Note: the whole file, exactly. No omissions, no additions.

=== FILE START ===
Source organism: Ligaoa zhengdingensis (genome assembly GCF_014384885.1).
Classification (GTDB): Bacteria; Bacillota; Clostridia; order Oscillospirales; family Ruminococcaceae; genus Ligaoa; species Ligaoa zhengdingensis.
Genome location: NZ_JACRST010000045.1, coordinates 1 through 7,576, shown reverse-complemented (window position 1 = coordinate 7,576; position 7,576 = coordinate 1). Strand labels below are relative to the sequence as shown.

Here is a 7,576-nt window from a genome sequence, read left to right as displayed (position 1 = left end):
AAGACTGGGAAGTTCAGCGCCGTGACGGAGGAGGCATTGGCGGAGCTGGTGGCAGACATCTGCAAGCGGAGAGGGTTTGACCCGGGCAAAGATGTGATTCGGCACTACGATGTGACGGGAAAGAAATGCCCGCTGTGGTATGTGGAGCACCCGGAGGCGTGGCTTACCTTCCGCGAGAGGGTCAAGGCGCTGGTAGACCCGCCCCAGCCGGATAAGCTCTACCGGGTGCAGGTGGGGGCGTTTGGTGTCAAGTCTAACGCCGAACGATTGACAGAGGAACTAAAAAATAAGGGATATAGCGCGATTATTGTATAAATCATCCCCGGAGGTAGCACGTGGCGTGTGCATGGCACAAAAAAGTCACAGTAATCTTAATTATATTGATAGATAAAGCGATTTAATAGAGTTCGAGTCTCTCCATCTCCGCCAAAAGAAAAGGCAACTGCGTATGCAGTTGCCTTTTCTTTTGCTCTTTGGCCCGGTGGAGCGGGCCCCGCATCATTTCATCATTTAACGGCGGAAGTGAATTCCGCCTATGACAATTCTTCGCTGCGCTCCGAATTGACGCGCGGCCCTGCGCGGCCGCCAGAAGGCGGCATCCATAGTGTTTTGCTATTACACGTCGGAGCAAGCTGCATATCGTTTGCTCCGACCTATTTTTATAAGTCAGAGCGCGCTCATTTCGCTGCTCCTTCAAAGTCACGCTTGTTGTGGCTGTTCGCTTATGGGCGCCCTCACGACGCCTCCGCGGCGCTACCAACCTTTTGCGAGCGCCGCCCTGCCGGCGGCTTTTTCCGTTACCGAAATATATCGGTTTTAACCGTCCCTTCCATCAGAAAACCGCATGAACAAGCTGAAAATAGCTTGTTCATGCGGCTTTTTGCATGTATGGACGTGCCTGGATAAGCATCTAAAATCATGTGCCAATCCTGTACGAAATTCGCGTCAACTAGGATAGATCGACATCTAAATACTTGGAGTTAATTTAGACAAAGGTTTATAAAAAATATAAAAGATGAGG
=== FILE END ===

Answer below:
Source organism: Ligaoa zhengdingensis (genome assembly GCF_014384885.1).
Classification (GTDB): Bacteria; Bacillota; Clostridia; order Oscillospirales; family Ruminococcaceae; genus Ligaoa; species Ligaoa zhengdingensis.
Genome location: NZ_JACRST010000045.1, coordinates 1 through 7,576, shown reverse-complemented (window position 1 = coordinate 7,576; position 7,576 = coordinate 1). Strand labels below are relative to the sequence as shown.

Here is a 7,576-nt window from a genome sequence, read left to right as displayed (position 1 = left end):
AAGACTGGGAAGTTCAGCGCCGTGACGGAGGAGGCATTGGCGGAGCTGGTGGCAGACATCTGCAAGCGGAGAGGGTTTGACCCGGGCAAAGATGTGATTCGGCACTACGATGTGACGGGAAAGAAATGCCCGCTGTGGTATGTGGAGCACCCGGAGGCGTGGCTTACCTTCCGCGAGAGGGTCAAGGCGCTGGTAGACCCGCCCCAGCCGGATAAGCTCTACCGGGTGCAGGTGGGGGCGTTTGGTGTCAAGTCTAACGCCGAACGATTGACAGAGGAACTAAAAAATAAGGGATATAGCGCGATTATTGTATAAATCATCCCCGGAGGTAGCACGTGGCGTGTGCATGGCACAAAAAAGTCACAGTAATCTTAATTATATTGATAGATAAAGCGATTTAATAGAGTTCGAGTCTCTCCATCTCCGCCAAAAGAAAAGGCAACTGCGTATGCAGTTGCCTTTTCTTTTGCTCTTTGGCCCGGTGGAGCGGGCCCCGCATCATTTCATCATTTAACGGCGGAAGTGAATTCCGCCTATGACAATTCTTCGCTGCGCTCCGAATTGACGCGCGGCCCTGCGCGGCCGCCAGAAGGCGGCATCCATAGTGTTTTGCTATTACACGTCGGAGCAAGCTGCATATCGTTTGCTCCGACCTATTTTTATAAGTCAGAGCGCGCTCATTTCGCTGCTCCTTCAAAGTCACGCTTGTTGTGGCTGTTCGCTTATGGGCGCCCTCACGACGCCTCCGCGGCGCTACCAACCTTTTGCGAGCGCCGCCCTGCCGGCGGCTTTTTCCGTTACCGAAATATATCGGTTTTAACCGTCCCTTCCATCAGAAAACCGCATGAACAAGCTGAAAATAGCTTGTTCATGCGGCTTTTTGCATGTATGGACGTGCCTGGATAAGCATCTAAAATCATGTGCCAATCCTGTACGAAATTCGCGTCAACTAGGATAGATCGACATCTAAATACTTGGAGTTAATTTAGACAAAGGTTTATAAAAAATATAAAAGATGAGG